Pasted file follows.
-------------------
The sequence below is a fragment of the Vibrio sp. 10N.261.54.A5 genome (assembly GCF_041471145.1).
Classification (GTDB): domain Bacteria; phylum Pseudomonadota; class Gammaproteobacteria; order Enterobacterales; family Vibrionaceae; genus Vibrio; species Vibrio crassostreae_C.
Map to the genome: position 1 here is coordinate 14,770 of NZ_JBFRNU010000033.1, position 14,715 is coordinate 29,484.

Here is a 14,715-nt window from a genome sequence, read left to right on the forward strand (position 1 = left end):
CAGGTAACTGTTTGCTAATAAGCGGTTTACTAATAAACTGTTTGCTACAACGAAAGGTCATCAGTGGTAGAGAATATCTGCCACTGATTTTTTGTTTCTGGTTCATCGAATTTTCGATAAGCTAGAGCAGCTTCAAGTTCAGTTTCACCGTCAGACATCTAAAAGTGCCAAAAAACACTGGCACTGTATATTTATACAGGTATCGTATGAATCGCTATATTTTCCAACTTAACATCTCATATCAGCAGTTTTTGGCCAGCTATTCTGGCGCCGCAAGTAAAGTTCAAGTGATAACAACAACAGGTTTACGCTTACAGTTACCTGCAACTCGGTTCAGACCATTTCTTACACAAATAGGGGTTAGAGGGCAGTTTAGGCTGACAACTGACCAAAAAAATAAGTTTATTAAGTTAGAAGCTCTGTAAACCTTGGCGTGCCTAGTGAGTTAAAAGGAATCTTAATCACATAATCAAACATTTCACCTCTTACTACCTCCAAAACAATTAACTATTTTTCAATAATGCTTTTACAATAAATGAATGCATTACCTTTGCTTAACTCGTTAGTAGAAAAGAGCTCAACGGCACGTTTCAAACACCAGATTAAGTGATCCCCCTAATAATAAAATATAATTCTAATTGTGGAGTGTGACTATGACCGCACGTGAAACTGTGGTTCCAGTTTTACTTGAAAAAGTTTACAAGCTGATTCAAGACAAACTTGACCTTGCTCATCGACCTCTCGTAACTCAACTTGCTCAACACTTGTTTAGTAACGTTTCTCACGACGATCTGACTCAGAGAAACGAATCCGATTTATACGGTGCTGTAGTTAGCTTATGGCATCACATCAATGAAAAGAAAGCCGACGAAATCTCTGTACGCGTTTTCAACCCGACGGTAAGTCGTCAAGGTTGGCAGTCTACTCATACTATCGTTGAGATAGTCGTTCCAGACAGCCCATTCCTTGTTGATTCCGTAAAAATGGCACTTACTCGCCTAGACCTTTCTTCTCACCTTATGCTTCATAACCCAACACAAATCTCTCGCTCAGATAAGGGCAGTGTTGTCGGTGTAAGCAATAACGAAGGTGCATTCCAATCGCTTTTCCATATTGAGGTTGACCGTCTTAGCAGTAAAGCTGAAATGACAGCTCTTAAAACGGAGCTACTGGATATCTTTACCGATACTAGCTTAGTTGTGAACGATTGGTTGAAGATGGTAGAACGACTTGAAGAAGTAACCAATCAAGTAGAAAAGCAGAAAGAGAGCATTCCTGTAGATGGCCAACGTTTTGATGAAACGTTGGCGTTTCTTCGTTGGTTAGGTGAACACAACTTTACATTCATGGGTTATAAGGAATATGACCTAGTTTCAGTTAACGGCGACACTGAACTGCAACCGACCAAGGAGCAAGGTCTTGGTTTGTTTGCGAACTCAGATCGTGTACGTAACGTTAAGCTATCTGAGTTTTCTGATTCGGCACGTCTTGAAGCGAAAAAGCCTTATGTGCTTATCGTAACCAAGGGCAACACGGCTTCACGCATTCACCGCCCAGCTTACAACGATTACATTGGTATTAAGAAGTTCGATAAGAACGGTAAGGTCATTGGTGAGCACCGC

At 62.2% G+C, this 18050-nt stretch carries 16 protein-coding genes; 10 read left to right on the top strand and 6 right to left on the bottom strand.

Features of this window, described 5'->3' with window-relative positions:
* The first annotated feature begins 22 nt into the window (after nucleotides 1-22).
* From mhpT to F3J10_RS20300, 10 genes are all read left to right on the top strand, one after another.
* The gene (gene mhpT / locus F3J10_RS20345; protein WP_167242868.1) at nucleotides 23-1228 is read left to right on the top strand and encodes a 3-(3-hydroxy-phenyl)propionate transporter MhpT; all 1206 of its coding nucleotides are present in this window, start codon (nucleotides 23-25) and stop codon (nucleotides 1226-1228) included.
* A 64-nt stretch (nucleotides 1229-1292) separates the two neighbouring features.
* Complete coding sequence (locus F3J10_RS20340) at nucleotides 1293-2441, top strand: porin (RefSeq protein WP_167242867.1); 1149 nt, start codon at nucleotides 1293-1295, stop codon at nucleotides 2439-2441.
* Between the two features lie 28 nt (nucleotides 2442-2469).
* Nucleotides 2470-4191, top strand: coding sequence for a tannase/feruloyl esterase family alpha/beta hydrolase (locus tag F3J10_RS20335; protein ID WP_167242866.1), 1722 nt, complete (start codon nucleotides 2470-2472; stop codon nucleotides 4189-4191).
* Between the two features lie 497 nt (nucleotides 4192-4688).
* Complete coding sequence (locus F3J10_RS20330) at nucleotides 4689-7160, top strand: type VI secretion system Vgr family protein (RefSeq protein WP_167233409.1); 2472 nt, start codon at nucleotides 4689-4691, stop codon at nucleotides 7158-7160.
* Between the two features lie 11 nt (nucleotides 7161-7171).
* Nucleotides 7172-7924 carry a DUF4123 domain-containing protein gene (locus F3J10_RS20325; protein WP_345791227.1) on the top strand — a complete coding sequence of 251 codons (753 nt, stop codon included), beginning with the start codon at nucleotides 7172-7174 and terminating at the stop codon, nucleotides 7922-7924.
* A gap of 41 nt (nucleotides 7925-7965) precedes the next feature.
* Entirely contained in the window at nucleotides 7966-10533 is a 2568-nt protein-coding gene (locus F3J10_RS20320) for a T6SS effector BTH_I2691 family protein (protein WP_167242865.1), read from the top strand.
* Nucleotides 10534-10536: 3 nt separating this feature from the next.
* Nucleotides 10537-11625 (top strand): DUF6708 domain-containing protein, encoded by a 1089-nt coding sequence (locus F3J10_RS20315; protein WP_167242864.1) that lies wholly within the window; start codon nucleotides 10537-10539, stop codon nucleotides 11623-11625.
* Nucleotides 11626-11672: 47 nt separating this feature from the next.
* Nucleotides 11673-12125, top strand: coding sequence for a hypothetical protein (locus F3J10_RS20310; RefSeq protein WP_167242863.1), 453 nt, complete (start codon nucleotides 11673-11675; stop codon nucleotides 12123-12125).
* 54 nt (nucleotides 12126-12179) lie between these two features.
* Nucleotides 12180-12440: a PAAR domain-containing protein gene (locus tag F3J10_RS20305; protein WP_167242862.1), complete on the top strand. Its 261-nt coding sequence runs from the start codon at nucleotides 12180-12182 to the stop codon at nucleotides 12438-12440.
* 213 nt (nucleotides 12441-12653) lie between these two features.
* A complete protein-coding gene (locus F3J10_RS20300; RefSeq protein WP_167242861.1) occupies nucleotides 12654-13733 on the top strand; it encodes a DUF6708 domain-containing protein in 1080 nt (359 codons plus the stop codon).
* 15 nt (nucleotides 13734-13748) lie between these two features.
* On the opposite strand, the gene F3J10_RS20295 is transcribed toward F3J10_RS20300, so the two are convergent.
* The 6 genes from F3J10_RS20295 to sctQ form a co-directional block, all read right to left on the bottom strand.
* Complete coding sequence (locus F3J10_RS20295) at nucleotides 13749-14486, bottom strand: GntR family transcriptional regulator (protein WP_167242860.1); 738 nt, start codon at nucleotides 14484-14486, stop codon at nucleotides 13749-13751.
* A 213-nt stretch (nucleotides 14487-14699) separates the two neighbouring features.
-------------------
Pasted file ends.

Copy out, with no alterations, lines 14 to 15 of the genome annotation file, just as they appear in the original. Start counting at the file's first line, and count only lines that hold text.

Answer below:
* Nucleotides 2470-4191, top strand: coding sequence for a tannase/feruloyl esterase family alpha/beta hydrolase (locus tag F3J10_RS20335; protein ID WP_167242866.1), 1722 nt, complete (start codon nucleotides 2470-2472; stop codon nucleotides 4189-4191).
* Between the two features lie 497 nt (nucleotides 4192-4688).